by Marc Janssen
Next up… Hands shaking, a voice that is searching for heart-hurt words, eyes listing from the screen of a dying cell phone.
Next up… A slight senior woman, in precise staccato, tours her springtime garden. Next a man praises his first car, next a mother explores her youth, next the reader strikes a pose and moves into a sing-song voice, next another voice and another voice. It is open mic poetry in Salem.
Thought #1: I don’t want to go to a poetry reading because I don’t have a tight black sweater and beret. Because I don’t like to snap instead of clap. Because I don’t want to be bored.
Neither do we. See, you are just like us.
Poetry readings are a horse of a different color, that is for sure. It is very strange that someone would seek out unpaid public speaking engagements. But that is what a poetry reading is like, with all the variety and depth you can find at a TED talk, and all the silliness of a night of improv. A poetry event is unpredictable, and that is part of the attraction.
Thought #2: It is rare to hear the writer of a newspaper article read it aloud. You would not expect an essayist or a short story author to read to you from his book. Poetry however has always had an oral element. Even the most modern free-verse has its own inner music that sings its way to your ear. You can purchase a book and read poems, and some poems are designed for that experience. But there is also an expectation that poetry is to be read aloud or recited. Back in Plato’s day there were recitations of Homer; the Greeks had been reciting prose for generations. The idea of attending a poetry reading in 2016-Salem is a tradition extended to us from the ancients, a tradition that you can be a part of—pretty amazing.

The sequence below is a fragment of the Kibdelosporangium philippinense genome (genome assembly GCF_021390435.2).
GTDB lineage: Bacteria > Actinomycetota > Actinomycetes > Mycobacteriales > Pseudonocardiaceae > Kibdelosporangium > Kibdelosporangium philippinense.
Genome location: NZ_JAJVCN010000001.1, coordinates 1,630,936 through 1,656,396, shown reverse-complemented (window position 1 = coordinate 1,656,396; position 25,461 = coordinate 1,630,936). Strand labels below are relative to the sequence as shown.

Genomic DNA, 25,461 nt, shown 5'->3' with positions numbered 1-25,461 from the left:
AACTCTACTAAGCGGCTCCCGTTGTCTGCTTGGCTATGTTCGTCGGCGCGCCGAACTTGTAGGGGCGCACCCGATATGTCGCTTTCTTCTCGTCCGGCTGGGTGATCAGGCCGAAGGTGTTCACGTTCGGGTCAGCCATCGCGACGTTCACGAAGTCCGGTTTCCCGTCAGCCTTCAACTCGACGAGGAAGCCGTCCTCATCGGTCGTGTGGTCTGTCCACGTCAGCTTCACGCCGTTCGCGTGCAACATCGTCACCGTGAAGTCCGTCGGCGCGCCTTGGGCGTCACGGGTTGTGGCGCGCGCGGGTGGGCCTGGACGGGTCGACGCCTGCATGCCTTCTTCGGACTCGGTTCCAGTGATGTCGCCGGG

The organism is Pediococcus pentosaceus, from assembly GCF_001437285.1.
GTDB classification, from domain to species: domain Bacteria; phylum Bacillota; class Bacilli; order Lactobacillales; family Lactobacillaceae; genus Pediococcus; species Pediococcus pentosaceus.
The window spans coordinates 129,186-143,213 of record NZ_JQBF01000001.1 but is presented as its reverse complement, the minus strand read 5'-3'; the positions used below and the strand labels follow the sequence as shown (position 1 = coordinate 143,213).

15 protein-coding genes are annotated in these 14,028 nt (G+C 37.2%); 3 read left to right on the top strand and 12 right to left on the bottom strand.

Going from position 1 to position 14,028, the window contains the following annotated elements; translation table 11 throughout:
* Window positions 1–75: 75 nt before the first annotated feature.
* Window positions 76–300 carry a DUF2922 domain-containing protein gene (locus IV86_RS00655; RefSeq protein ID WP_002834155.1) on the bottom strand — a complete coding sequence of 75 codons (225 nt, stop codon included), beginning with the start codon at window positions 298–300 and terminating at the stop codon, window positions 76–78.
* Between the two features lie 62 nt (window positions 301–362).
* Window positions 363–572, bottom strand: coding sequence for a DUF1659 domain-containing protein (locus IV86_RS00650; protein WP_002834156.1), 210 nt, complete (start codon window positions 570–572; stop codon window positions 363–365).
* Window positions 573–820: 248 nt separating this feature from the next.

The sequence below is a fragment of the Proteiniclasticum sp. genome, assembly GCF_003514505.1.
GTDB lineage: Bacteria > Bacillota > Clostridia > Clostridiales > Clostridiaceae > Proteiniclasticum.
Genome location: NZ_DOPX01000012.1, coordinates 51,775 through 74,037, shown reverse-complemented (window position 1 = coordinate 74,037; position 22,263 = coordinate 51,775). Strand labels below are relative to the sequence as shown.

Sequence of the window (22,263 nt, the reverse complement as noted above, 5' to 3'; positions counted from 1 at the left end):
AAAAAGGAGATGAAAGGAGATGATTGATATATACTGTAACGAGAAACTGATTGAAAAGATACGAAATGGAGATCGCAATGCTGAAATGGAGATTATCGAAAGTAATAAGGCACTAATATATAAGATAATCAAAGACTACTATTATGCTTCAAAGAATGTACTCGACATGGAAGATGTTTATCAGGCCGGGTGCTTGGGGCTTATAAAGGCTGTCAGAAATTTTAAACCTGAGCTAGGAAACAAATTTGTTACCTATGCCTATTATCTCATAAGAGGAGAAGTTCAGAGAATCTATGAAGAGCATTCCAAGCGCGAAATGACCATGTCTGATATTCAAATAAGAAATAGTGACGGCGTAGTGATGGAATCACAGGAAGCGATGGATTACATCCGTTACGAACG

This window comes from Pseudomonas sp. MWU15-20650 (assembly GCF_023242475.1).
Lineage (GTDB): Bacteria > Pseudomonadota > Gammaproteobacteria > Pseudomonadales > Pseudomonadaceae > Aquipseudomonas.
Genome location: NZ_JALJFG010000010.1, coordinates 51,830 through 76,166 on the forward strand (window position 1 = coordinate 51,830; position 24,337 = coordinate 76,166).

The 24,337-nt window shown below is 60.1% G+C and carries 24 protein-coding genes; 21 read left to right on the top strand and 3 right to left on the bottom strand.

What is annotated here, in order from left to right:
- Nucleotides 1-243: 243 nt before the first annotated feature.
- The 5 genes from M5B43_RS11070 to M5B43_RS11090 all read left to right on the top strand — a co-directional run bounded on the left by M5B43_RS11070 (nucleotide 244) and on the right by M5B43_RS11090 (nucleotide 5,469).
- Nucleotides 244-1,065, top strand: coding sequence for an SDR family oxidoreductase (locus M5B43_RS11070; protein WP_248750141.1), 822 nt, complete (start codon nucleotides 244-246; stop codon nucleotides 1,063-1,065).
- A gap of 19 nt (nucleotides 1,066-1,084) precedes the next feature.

Thought #3: If you wanted to go to an open mic, what would you do? You can find out about readings at the Oregon Poetry Association website, the Salem Poetry Project FB page, and local newspaper events pages. Or just go to the Salem Poetry Project open mic, happening every Thursday at 7:00 p.m. at the Barrel & Keg on the corner of Broadway and Market.
You might not want to read, of course. But if you do, bring a few pieces to choose from, and learn from the organizer how long you have. We are fairly open about content, but other readings may have stricter guidelines. Read your own work or something from a favorite poet. Luckily the poetry scene in Salem is a pretty friendly place.
Sit back and listen. Maybe take a turn at the mic and see what it feels like. Good luck.
Marc Janssen organizes the Salem Poetry Project. He is regularly published in periodicals such as The Rio Grande Review, Off the Coast, Cirque Journal, and The Ottawa Arts Review as well as the anthologies Manifest West and Green is the Color of Winter. One of his poems was selected for the September 2016 Liars League PDX.